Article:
Our mascot, a happy mouse

Siphone Sengvandy

Collecting Khmu stories and words

When he was about 10 years old, Siphone and his younger brother went out to catch some mice for a high-protein snack. The biggest and healthiest mice live far from the villages, so they walked two and a half hours, and laid their traps. In the evening, they lit a small campfire, ate their catch, and went to sleep on a pile of straw.

In the middle of the night, Siphone awoke to find the whole haystack on fire. He and his brother leapt to safety. They managed to put out the flames, but lost their torch along with their clothes and sandals, and so had to feel their way back to their village barefoot, in the dark.

This is one of several childhood stories that Siphone has written for a collection we are preparing. Siphone was born in 1988 in Bersip Village in Xiang-Ngeun province, south of Luang Prabang, where his parents grew sticky rice and corn to support the family. He and his family are Khmu, the largest of the minority groups in Laos. As a boy, Siphone bicycled two hours to and from school every day. Although he shared textbooks with other students, he never saw a picture book as a child.

Siphone leading games at a book party in a rural Lao village Siphone started working at Big Brother Mouse in January 2007. That was the first time he ever saw a book with color illustrations. His first job was to record and write down traditional Khmu stories. He talked with village elders and recorded their stories on a discarded cell phone, that could still record speech. At first, as he wrote the stories on paper, he translated from the Khmu language of the speaker to Lao, because although Khmu is his first spoken language, he didn't know how to write it. Since then, he has learned to write in Khmu, and we will publish some of these stories in a trilingual version: Lao, Khmu, and English.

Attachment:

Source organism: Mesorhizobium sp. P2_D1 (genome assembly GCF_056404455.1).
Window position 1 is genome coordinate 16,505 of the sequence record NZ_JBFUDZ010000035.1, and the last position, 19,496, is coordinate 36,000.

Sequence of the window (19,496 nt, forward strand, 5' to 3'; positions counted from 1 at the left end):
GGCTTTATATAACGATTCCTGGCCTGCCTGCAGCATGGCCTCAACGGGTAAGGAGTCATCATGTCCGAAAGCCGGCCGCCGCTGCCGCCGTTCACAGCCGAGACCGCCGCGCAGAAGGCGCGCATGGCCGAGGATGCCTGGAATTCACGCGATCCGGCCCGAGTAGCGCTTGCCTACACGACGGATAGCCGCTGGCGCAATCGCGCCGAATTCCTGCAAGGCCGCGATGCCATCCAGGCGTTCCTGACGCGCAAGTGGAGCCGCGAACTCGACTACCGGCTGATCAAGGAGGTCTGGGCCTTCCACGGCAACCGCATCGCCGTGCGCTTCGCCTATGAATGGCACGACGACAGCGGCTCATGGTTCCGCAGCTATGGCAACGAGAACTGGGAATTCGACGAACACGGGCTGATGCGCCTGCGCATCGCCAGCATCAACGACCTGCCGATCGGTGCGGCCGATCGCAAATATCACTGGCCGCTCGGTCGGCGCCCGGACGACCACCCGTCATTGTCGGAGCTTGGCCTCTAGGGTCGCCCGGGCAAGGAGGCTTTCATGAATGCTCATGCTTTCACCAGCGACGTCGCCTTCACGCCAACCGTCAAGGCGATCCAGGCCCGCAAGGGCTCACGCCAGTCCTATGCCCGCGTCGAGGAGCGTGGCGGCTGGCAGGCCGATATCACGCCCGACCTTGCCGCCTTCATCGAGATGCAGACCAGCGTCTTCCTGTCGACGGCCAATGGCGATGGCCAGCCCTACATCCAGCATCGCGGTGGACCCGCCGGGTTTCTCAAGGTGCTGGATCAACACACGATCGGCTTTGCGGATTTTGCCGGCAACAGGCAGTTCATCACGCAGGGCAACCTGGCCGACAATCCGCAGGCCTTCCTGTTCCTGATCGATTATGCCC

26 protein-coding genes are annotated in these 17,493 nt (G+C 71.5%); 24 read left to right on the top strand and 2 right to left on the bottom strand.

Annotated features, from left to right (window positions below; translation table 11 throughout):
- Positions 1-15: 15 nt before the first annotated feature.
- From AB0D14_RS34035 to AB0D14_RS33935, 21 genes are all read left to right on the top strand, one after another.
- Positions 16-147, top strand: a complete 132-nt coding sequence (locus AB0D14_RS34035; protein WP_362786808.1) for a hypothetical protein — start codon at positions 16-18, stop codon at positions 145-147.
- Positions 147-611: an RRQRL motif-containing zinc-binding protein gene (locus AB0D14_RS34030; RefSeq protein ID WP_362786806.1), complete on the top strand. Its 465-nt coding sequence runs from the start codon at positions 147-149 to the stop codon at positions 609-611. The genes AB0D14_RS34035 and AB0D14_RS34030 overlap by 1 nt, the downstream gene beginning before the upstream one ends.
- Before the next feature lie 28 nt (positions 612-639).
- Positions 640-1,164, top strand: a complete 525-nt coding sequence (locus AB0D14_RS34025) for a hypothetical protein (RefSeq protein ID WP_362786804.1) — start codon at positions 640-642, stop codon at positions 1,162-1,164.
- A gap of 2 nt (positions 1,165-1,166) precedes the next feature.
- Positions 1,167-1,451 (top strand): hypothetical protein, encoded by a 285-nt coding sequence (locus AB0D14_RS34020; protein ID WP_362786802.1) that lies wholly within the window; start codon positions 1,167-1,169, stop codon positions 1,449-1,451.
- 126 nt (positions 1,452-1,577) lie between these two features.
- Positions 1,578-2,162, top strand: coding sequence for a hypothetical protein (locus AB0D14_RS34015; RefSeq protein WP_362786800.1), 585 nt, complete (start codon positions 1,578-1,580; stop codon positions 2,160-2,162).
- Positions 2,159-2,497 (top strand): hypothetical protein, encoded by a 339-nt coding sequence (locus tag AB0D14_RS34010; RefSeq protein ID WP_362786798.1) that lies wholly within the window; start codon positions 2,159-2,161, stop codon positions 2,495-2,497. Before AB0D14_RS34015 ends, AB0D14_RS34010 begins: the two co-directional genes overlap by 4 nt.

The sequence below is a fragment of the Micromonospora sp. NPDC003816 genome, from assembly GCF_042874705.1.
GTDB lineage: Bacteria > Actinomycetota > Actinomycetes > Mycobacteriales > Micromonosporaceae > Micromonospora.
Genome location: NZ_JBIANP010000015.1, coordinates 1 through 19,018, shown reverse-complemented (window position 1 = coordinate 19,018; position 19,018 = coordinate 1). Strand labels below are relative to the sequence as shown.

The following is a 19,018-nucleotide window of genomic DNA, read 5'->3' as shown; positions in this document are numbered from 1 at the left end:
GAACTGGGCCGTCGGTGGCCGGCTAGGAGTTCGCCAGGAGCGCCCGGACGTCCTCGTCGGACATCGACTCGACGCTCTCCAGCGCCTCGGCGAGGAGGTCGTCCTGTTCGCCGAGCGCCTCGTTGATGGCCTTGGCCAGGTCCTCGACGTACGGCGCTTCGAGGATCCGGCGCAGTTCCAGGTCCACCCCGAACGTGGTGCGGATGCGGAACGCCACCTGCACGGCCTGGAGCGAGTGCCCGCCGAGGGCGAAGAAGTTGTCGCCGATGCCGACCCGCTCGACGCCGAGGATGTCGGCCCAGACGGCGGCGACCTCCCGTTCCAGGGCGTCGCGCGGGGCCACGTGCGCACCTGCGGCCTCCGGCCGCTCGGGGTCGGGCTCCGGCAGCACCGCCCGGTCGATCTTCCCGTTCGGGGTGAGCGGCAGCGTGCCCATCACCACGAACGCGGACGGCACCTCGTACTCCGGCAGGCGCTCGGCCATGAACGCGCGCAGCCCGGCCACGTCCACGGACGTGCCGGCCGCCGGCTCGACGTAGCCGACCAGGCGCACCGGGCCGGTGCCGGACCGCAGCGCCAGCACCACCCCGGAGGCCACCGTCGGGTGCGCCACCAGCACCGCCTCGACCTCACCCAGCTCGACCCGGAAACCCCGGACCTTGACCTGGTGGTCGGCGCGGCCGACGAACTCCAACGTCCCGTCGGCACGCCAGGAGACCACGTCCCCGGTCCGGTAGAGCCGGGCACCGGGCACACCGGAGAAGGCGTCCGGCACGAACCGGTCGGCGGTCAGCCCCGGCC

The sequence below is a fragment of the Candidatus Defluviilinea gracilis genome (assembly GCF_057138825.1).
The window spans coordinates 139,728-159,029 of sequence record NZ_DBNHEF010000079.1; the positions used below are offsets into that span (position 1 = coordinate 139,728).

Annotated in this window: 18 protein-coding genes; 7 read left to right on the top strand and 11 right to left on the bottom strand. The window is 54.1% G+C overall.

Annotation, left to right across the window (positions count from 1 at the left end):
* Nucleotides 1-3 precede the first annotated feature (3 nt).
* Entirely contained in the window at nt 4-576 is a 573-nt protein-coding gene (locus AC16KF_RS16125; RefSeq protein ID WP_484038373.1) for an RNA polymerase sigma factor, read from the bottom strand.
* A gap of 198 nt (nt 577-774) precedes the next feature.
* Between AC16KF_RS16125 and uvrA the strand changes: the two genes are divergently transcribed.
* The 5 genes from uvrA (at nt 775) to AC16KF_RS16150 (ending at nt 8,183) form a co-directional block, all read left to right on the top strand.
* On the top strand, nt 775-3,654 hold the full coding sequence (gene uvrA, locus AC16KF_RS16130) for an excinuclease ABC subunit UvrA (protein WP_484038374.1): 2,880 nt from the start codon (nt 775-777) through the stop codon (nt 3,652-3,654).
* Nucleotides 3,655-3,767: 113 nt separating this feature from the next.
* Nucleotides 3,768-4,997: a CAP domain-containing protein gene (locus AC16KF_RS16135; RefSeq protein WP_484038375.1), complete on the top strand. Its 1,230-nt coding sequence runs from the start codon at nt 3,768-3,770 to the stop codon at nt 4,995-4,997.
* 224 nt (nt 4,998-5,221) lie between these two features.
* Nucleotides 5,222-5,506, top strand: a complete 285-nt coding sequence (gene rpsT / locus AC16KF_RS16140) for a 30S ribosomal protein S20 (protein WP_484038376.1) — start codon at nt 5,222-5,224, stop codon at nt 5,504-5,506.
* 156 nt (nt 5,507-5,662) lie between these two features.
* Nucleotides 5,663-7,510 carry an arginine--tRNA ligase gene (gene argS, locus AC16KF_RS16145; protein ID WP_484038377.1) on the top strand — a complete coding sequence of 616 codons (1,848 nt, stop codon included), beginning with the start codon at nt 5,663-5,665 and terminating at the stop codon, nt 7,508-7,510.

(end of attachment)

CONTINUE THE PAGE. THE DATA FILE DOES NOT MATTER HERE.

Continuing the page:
Siphone has been learning English since he arrived in Luang Prabang after high school in 2005, and he enjoys the interaction and language practice he gets through meeting so many travellers in the bookstore. In addition to collecting traditional Khmu folktales, and writing stories about his own boyhood, he is compiling a Khmu dictionary, and often helps at our book parties in villages. The Khmu culture is important to Siphone, and he hopes to educate more visitors about traditional food, music, and language of his culture.